It is worth noting that the a7r is not an action camera. The AF system is only contrast-detect, which is relatively slow compared to hybrid AF. Another drawback is that this camera is rare to find nowadays, with more later models available but for a higher price.
- $749 good condition, shutter count unavailable (MPB.com, Amazon – click the Used&New button)
- Sensor 36.4MP full-frame CMOS
- Sensitivity ISO 50-25,600
- Continuous shooting 4fps
- Video 1080p Full HD at 60fps
- Rear display Tiltable 3in, 921k-dot LCD
- Viewfinder 2.35m-dot EVF
5. Canon 5D Mark III
The 5D Mark III will close this list, as it is perhaps a viable camera for most work in 2021. However, if the 5D Mark II isn’t quite enough for you, the Mark III can be just right. Released in 2012, it took the 5d Mark II and sort of amended it. It has dual card slots, which many photographers require for backup, improved ergonomics, and a much better autofocus system.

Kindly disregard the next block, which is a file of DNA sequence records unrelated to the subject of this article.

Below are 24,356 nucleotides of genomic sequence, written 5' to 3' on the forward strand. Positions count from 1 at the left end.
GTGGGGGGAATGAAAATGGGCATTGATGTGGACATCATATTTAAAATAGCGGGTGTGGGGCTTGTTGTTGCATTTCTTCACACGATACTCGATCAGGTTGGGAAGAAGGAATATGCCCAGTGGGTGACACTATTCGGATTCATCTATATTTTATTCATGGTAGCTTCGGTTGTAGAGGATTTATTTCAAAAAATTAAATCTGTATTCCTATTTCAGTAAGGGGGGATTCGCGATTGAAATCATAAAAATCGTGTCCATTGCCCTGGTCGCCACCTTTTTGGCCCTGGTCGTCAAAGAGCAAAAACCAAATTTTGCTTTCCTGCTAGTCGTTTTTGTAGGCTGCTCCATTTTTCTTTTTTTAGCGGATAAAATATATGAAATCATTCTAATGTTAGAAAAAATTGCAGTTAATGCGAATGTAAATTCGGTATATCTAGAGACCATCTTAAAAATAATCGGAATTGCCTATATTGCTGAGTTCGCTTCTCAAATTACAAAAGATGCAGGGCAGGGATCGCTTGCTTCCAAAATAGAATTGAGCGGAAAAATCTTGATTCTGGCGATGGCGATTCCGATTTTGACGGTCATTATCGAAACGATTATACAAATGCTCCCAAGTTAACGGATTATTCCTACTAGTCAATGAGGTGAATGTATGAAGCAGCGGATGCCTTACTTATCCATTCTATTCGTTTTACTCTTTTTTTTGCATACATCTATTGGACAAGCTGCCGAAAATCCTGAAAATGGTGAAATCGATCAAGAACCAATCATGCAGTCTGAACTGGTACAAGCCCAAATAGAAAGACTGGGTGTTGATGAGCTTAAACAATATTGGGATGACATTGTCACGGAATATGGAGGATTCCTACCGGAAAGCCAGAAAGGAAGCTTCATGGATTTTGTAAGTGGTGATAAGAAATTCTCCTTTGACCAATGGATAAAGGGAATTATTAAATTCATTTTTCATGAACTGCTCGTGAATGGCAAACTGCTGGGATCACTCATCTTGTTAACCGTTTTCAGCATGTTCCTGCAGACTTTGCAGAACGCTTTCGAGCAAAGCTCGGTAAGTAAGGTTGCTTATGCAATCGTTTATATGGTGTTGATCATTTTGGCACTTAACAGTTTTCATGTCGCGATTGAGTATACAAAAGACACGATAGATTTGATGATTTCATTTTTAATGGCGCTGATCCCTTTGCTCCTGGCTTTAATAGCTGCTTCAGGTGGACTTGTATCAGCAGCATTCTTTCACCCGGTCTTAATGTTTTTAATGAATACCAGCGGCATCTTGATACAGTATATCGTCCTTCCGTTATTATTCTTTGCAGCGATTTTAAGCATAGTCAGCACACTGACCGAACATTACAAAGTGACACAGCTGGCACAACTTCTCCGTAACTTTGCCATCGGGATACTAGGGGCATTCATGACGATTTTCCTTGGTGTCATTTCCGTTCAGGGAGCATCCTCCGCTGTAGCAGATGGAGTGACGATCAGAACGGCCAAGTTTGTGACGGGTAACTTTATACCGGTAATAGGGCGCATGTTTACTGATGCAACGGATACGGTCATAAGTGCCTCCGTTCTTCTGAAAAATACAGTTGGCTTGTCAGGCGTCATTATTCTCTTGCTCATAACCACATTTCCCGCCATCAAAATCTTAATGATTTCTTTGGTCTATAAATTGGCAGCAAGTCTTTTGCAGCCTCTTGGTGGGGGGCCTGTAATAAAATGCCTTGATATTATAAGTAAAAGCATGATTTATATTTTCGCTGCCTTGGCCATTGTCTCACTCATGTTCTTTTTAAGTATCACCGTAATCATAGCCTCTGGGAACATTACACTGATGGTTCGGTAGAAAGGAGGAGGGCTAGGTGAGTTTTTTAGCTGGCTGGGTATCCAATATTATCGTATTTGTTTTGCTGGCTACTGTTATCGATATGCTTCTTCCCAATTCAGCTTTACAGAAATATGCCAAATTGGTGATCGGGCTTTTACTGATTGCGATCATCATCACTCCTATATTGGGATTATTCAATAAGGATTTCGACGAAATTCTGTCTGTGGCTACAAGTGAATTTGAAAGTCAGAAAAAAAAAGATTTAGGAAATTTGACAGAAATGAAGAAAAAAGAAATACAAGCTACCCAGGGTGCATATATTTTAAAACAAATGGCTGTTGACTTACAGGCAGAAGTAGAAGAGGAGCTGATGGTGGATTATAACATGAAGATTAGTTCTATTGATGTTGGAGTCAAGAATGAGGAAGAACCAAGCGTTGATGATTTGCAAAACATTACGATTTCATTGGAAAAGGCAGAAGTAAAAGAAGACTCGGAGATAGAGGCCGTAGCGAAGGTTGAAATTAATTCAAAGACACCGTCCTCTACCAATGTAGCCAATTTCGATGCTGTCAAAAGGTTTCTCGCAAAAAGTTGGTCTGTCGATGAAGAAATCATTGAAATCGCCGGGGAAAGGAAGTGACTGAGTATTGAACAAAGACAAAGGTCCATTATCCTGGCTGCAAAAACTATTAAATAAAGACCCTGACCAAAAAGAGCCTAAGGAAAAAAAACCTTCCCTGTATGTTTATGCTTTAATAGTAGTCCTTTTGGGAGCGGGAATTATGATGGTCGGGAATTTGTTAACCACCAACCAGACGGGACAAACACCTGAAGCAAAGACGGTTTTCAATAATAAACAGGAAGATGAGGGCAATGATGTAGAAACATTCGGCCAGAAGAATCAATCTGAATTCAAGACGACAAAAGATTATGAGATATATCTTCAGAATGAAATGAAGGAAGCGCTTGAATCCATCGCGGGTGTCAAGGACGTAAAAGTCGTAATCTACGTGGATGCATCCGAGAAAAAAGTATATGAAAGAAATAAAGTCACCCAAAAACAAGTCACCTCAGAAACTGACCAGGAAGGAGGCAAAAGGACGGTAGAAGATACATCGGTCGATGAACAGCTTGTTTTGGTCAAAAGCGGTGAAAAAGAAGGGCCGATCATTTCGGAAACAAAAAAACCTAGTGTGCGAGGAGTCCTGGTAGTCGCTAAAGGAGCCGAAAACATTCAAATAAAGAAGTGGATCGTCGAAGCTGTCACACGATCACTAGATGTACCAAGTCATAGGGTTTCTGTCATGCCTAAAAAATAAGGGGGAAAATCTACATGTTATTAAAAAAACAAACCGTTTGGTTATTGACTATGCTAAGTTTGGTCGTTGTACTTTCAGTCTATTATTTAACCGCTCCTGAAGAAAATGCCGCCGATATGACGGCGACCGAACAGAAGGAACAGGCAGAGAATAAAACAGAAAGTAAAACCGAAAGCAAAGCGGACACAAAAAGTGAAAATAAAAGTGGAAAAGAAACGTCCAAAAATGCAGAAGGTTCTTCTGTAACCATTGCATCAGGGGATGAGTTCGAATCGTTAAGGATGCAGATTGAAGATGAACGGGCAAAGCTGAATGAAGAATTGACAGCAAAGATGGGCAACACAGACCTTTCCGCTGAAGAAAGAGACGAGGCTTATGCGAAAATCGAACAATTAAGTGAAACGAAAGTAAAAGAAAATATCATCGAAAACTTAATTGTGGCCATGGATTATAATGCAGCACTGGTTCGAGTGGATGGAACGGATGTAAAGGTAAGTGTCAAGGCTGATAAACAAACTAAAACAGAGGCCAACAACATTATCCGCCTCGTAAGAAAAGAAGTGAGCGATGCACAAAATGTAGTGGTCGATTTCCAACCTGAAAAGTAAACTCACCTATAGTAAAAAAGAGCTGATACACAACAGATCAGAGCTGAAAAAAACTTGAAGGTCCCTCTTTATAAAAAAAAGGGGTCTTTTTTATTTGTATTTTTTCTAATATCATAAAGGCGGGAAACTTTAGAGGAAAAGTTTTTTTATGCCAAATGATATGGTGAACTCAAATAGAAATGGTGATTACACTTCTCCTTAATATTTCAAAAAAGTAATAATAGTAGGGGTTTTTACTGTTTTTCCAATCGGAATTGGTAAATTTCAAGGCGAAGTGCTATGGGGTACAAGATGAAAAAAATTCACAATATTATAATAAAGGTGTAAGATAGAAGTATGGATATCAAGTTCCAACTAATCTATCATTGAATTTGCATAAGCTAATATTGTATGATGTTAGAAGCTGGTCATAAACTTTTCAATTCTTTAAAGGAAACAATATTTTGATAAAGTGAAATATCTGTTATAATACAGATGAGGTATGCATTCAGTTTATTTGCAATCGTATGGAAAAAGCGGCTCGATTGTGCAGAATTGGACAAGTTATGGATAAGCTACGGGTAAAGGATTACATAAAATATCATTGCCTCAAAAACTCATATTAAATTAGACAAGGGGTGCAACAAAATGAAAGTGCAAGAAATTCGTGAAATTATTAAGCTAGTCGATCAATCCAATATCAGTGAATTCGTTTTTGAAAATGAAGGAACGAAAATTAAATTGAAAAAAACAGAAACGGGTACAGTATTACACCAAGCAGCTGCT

- $1030 good condition, 71K shutter count (MPB.com, Amazon – click the Used&New button)
- Sensor 22.3MP full-frame CMOS
- Sensitivity ISO 100-25,600 (ISO 50-102,400 extended)
- Continuous shooting 6fps
- Video 1080p Full HD at 60fps
- Rear display2in Clear View II TFT, approx. 1.04million dots
- Viewfinder Pentaprism, 100% coverage
Whether you are looking to upgrade to a full-frame camera or just starting in photography, these are some great options to consider. By far, one of the best ways to buy them would be through websites such as MPB, Adorama pre-owned, B&H used, and even Amazon has a small “buy used” link on most cameras. However, if you feel like you can spot a bargain on your local classifieds, by all means, go ahead! Personally, I try to negotiate the price down, which is why I buy mostly from local photographers.